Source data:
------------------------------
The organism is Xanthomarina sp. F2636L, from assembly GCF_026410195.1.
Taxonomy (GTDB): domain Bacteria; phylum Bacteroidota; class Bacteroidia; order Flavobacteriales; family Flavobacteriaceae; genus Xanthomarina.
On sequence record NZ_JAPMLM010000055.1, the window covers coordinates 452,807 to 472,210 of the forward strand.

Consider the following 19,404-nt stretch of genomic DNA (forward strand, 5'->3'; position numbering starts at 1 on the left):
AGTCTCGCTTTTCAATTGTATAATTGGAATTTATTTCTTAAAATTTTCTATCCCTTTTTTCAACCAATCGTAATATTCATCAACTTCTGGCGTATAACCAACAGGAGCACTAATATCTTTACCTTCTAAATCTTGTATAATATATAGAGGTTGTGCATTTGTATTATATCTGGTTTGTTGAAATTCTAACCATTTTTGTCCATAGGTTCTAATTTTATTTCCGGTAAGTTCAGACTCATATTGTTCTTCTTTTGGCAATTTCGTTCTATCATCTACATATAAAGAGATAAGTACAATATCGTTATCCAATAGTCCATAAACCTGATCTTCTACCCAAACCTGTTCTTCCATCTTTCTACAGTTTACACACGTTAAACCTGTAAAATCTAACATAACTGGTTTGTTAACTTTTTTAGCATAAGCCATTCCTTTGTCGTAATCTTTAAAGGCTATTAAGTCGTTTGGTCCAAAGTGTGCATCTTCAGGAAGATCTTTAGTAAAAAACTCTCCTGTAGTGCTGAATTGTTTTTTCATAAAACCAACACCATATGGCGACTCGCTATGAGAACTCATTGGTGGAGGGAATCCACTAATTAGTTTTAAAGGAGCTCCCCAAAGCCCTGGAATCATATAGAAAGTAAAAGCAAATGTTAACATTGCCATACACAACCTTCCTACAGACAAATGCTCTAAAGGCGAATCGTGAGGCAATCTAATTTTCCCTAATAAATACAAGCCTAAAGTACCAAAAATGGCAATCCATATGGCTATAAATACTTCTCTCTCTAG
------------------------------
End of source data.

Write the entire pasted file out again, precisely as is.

The organism is Xanthomarina sp. F2636L, from assembly GCF_026410195.1.
Taxonomy (GTDB): domain Bacteria; phylum Bacteroidota; class Bacteroidia; order Flavobacteriales; family Flavobacteriaceae; genus Xanthomarina.
On sequence record NZ_JAPMLM010000055.1, the window covers coordinates 452,807 to 472,210 of the forward strand.

Consider the following 19,404-nt stretch of genomic DNA (forward strand, 5'->3'; position numbering starts at 1 on the left):
AGTCTCGCTTTTCAATTGTATAATTGGAATTTATTTCTTAAAATTTTCTATCCCTTTTTTCAACCAATCGTAATATTCATCAACTTCTGGCGTATAACCAACAGGAGCACTAATATCTTTACCTTCTAAATCTTGTATAATATATAGAGGTTGTGCATTTGTATTATATCTGGTTTGTTGAAATTCTAACCATTTTTGTCCATAGGTTCTAATTTTATTTCCGGTAAGTTCAGACTCATATTGTTCTTCTTTTGGCAATTTCGTTCTATCATCTACATATAAAGAGATAAGTACAATATCGTTATCCAATAGTCCATAAACCTGATCTTCTACCCAAACCTGTTCTTCCATCTTTCTACAGTTTACACACGTTAAACCTGTAAAATCTAACATAACTGGTTTGTTAACTTTTTTAGCATAAGCCATTCCTTTGTCGTAATCTTTAAAGGCTATTAAGTCGTTTGGTCCAAAGTGTGCATCTTCAGGAAGATCTTTAGTAAAAAACTCTCCTGTAGTGCTGAATTGTTTTTTCATAAAACCAACACCATATGGCGACTCGCTATGAGAACTCATTGGTGGAGGGAATCCACTAATTAGTTTTAAAGGAGCTCCCCAAAGCCCTGGAATCATATAGAAAGTAAAAGCAAATGTTAACATTGCCATACACAACCTTCCTACAGACAAATGCTCTAAAGGCGAATCGTGAGGCAATCTAATTTTCCCTAATAAATACAAGCCTAAAGTACCAAAAATGGCAATCCATATGGCTATAAATACTTCTCTCTCTAG